So, today, if the groundhog sees his shadow (or out here, if Panhandle Pete the prairie dog sees his), we will have six more weeks of winter. I’ve been told that some folks on the east coast and upper Midwest are laying an ambush to blindfold Punxsutawney Phil so he can’t see anything.
If you think about it, weather forecasting by animals has a long tradition. It’s also rather odd to do it on Candlemas, the eve of the feast of St. Blaise, Imbolc, and the feast of the Presentation of Jesus at the Temple. Or perhaps not.
Zoomancy is the three-dollar term for using animals to predict the future or to answer questions. Many cultures used chickens or other poultry, either watching their flight and reading the patterns, or by watching the birds peck grain off the ground and determining the meaning by the grain eaten or left behind (it varied and varies from place to place). The Babylonians would approach a sleeping ox and splash its head with water, then observe the results, one presumes from a safe distance away. Although sometimes the questions asked were weather specific, animal divinations of this kind are not quite the same as observing a groundhog on February 2.
In many times and places, people used livestock or other animals and birds as short-term weather forecasters. In some cases they believed that the gods had given animals special knowledge. In Laura Ingalls Wilder’s The Long Winter, Pa Ingalls comments that because animals can’t build houses or make themselves warmer clothes, G-d gave them a weather sense so they could flee storms and hard weather. Along those lines, I was taught that if cows are lying down at certain times of day, it means rain will come. If chickens stay out in a rainstorm, the rain will continue for several hours. The chickens somehow know that there’s no point in trying to take shelter until the rain stops, so they might as well keep foraging. Pigs grunt differently when rain’s coming. Swallows fly lower before a storm (there’s actually a scientific reason for that one, based on atmospheric pressure.) Cats act skittish before a storm (Athena T. Cat being an exception, apparently.)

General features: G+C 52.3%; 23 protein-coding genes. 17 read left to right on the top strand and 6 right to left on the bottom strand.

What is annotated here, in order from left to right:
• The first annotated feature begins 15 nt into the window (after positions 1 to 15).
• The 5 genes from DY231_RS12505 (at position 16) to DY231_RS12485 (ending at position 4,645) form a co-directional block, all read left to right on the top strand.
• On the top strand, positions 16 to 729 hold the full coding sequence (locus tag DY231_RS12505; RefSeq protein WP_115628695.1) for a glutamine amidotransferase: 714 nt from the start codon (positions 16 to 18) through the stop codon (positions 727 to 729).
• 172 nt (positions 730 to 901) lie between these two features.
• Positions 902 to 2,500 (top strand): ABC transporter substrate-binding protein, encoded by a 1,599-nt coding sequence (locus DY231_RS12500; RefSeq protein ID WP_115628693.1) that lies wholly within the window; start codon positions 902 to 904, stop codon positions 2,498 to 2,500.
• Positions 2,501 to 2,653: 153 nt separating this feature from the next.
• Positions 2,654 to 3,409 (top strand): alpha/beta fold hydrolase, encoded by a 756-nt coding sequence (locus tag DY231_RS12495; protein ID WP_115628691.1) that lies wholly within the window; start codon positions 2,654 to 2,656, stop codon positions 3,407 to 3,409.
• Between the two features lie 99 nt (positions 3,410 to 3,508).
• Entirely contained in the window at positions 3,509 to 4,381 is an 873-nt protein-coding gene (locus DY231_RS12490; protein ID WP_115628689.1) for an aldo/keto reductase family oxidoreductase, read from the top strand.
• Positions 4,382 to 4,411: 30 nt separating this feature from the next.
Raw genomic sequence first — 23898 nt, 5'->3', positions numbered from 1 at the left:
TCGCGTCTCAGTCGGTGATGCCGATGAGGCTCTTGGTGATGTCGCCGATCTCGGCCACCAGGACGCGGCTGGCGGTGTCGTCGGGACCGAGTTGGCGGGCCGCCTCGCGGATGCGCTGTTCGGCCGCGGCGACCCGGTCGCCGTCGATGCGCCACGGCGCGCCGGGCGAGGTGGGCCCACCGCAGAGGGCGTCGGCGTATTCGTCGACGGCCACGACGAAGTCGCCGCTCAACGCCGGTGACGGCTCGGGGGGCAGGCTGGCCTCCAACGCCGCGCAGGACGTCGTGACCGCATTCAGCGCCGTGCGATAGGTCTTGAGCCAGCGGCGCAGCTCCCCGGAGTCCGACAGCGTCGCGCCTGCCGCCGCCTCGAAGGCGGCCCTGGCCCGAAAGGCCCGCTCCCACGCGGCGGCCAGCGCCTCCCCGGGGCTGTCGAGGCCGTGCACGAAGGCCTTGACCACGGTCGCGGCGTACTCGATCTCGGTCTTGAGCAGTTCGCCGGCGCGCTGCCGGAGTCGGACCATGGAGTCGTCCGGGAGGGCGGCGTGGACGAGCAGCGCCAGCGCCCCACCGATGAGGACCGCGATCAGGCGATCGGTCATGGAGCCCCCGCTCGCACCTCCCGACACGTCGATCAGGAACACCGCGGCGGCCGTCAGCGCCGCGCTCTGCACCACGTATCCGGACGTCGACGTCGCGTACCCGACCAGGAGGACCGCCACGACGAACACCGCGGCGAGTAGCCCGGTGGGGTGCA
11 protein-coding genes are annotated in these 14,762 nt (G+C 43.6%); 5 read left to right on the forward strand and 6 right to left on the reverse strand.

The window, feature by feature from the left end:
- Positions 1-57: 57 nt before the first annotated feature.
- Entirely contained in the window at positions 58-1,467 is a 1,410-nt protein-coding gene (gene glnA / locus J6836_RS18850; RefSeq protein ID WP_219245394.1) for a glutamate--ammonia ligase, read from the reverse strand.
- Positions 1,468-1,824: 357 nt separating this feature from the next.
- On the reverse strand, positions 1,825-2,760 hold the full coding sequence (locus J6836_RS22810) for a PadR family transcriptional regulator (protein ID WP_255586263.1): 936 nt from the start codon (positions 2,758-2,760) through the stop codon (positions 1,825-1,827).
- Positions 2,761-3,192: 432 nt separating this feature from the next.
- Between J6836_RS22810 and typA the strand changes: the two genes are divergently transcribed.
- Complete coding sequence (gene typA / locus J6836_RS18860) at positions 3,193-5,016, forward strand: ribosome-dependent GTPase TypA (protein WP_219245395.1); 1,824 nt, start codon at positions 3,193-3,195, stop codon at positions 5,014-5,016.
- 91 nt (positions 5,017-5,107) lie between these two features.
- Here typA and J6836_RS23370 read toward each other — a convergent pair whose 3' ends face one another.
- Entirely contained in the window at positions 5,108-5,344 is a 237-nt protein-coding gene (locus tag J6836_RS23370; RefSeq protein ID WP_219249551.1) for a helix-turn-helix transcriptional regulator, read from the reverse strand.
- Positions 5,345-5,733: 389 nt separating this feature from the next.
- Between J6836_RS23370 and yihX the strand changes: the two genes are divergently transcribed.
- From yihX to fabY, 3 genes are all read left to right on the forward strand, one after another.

But these are all short-term forecasts, only a few hours to a day at most. Longer term forecasting is a little different. I was taught the wooly bear winter guide. If you find a wooly bear caterpillar in the fall and look at his stripes, a wide orange stripe means a mild winter. A narrow orange stripe is a hard winter. But you must have the right kind of wooly bear, and I have yet to locate one of them. Some people observed birds and animals that cache food for the winter, thinking that large caches meant a hard winter coming, or that caches higher up in trees signified a lot of snow (making ground-level stashes harder to locate.)
So, Groundhog Day. It is a recent development, going back to the 1880s. If the groundhog sees his shadow (it is a sunny day), then winter will extend for another six weeks. Overcast signifies that spring will arrive sooner.
Why February 2? Well, we are at the point when most people can tell that the days are getting longer. And the date has a long history for religious observances as a Quarter Day and a feast of the Catholic Church. If you go back, you will find that Candlemas Day’s weather has more to do with the forecast than does the groundhog. Or you could use St. Swithin’s Day, or other weather saints. Since animals had uncanny knowledge, it became easy to add an animal seeing her shadow, or not seeing it, to the “sunny or showers” idea. In Western Europe, it is a consistent belief that if Candlemas is clear, winter will last for a long time. I wonder if it is because clear skies in winter tend to come with arctic high pressure, which is very cold and dense air. Or the law of opposites, like telling someone to “break a leg” before a performance or flight.
Why groundhog? Because they hibernate. And probably because no one in their right mind is going to poke at a badger to see if he sees his shadow or not. And wolverines…. nope. Chipmunks are too small and don’t always hibernate depending on where you are, so groundhog it was.